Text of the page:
I think I'm Going To Be Sick  

I wanted an update on the scaffolding collapse on the Arkansas River. Luckily I saw that Yahoo posted something. I also thought, wow, still nothing on Yahoo front page about the American Axle strike, but I digress.

I pull up the story and to my horror, I get a description I didn't want to read much less hold as an imagine in my brain.

Recovery teams could not enter the water because it was raining and currents in the already-swollen river made it too dangerous, said John Rehrauer, a spokesman for the Pulaski County Sheriff's Office.

The river was swollen but these men were still working; made me want to cry. But the article then took a decidedly worse turn into something I hate even repeating much less typing,

The body that was found had been entangled in rope that was attached to the heavy platform.

Oh, GOD! Why do any of us need to know this? This was a human being. He has family and friends.

"They were cheerful guys, trying to make a living like everybody else," said Charles Jackson, a fellow worker. He said he had been on the platform earlier Wednesday and noticed no safety problems.

Now even with all of this information, more than I wanted, really, I worried most when I read what the Sherrif had to say about the investigation of the accident:

Federal Occupational Safety and Health Administration inspectors would lead investigation into the accident, he said.

OSHA? The agency charged with occupational safety that's been missing since January of 2001? From McClatchy

Saying companies that ignore workplace hazards face little more than a "slap on the wrist," lawmakers on Tuesday called for stiffer penalties and stronger enforcement against chronic violators.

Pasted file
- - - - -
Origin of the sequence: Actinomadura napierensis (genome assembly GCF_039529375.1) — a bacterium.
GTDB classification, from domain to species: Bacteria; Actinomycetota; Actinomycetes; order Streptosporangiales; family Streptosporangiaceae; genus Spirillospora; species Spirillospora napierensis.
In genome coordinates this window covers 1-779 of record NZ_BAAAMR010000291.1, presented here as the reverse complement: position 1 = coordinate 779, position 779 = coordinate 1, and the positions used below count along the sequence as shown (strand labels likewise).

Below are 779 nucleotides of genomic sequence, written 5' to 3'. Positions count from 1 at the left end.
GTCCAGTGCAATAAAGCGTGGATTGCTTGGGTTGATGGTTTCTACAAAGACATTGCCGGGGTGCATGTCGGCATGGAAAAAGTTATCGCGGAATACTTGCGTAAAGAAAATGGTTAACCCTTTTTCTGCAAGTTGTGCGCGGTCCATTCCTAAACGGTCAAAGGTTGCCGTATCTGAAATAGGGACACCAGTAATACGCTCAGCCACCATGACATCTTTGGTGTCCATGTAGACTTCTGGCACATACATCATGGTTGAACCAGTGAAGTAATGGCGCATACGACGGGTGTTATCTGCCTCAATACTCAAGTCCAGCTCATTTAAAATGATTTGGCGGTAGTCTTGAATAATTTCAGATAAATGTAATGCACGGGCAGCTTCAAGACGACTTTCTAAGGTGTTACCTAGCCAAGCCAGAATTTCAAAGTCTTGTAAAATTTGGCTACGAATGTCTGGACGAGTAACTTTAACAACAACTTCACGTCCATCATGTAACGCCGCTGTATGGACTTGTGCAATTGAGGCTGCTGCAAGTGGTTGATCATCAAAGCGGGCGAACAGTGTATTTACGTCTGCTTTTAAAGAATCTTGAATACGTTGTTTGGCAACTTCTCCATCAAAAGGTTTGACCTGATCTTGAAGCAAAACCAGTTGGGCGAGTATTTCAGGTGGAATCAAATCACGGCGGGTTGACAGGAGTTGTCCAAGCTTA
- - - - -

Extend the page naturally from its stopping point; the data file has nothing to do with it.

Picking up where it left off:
The story refers to recent testimony before Congress and includes numbers that make me sick:

In the poultry industry, fines for serious violations — including conditions that could cause deaths and disabling injuries — are usually cut by more than half, to an average of about $1,100.

"I've had young kids come up to me and say, "My dad's life was only worth $3,000?" said Jerry Scannell, who headed the U.S. Occupational Safety and Health Administration under the first President Bush. "The penalty has got to be significant enough to be a deterrent to others too."

Sen. Patty Murray, D-Wash., the subcommittee chair, spoke of the "horrifying and rampant" abuses detailed by the Observer and said she would like to see far stiffer penalties against "corporate bad actors."

She and Kennedy have introduced legislation that calls for up to 40 percent higher fines — as much as $100,000 for willful and repeat violations — and criminal penalties for repeat and willful violations of safety laws.

"I am very concerned because the evidence shows that in the last seven years, OSHA has been dangerously ineffective," Murray said.

Emphasis mine

I think this quote from the McClatchy article really sums it up for me:

"But the biggest single obstacle to effective intervention is simple lack of political will," Frumin, the union official, testified.

I'm counting the days until we take back this country.


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